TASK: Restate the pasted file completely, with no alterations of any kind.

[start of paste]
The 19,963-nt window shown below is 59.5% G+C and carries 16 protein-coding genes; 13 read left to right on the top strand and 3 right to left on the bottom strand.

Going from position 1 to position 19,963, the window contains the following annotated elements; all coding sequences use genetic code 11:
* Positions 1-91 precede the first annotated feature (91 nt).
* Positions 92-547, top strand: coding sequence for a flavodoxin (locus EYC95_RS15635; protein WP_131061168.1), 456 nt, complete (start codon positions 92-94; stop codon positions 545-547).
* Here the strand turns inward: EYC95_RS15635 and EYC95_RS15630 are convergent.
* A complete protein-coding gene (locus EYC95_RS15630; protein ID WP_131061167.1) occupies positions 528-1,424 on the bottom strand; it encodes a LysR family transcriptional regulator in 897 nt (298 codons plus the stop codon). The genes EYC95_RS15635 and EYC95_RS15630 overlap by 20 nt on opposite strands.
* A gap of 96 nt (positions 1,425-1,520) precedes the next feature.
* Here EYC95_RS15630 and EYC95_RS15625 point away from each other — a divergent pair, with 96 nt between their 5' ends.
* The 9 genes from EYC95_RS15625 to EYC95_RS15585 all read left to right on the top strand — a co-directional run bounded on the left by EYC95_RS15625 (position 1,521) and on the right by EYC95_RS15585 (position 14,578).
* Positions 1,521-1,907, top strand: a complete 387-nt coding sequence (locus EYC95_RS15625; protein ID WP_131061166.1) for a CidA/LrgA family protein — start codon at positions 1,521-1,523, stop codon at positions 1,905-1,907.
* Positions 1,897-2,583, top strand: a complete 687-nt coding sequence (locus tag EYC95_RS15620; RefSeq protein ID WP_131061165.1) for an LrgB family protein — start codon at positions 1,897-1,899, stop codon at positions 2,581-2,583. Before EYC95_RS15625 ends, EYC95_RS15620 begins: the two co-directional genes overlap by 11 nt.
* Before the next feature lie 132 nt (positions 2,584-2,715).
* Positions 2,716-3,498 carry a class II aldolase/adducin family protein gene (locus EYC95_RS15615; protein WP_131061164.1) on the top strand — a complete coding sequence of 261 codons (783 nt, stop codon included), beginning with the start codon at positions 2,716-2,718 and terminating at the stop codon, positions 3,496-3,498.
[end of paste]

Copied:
The 19,963-nt window shown below is 59.5% G+C and carries 16 protein-coding genes; 13 read left to right on the top strand and 3 right to left on the bottom strand.

Going from position 1 to position 19,963, the window contains the following annotated elements; all coding sequences use genetic code 11:
* Positions 1-91 precede the first annotated feature (91 nt).
* Positions 92-547, top strand: coding sequence for a flavodoxin (locus EYC95_RS15635; protein WP_131061168.1), 456 nt, complete (start codon positions 92-94; stop codon positions 545-547).
* Here the strand turns inward: EYC95_RS15635 and EYC95_RS15630 are convergent.
* A complete protein-coding gene (locus EYC95_RS15630; protein ID WP_131061167.1) occupies positions 528-1,424 on the bottom strand; it encodes a LysR family transcriptional regulator in 897 nt (298 codons plus the stop codon). The genes EYC95_RS15635 and EYC95_RS15630 overlap by 20 nt on opposite strands.
* A gap of 96 nt (positions 1,425-1,520) precedes the next feature.
* Here EYC95_RS15630 and EYC95_RS15625 point away from each other — a divergent pair, with 96 nt between their 5' ends.
* The 9 genes from EYC95_RS15625 to EYC95_RS15585 all read left to right on the top strand — a co-directional run bounded on the left by EYC95_RS15625 (position 1,521) and on the right by EYC95_RS15585 (position 14,578).
* Positions 1,521-1,907, top strand: a complete 387-nt coding sequence (locus EYC95_RS15625; protein ID WP_131061166.1) for a CidA/LrgA family protein — start codon at positions 1,521-1,523, stop codon at positions 1,905-1,907.
* Positions 1,897-2,583, top strand: a complete 687-nt coding sequence (locus tag EYC95_RS15620; RefSeq protein ID WP_131061165.1) for an LrgB family protein — start codon at positions 1,897-1,899, stop codon at positions 2,581-2,583. Before EYC95_RS15625 ends, EYC95_RS15620 begins: the two co-directional genes overlap by 11 nt.
* Before the next feature lie 132 nt (positions 2,584-2,715).
* Positions 2,716-3,498 carry a class II aldolase/adducin family protein gene (locus EYC95_RS15615; protein WP_131061164.1) on the top strand — a complete coding sequence of 261 codons (783 nt, stop codon included), beginning with the start codon at positions 2,716-2,718 and terminating at the stop codon, positions 3,496-3,498.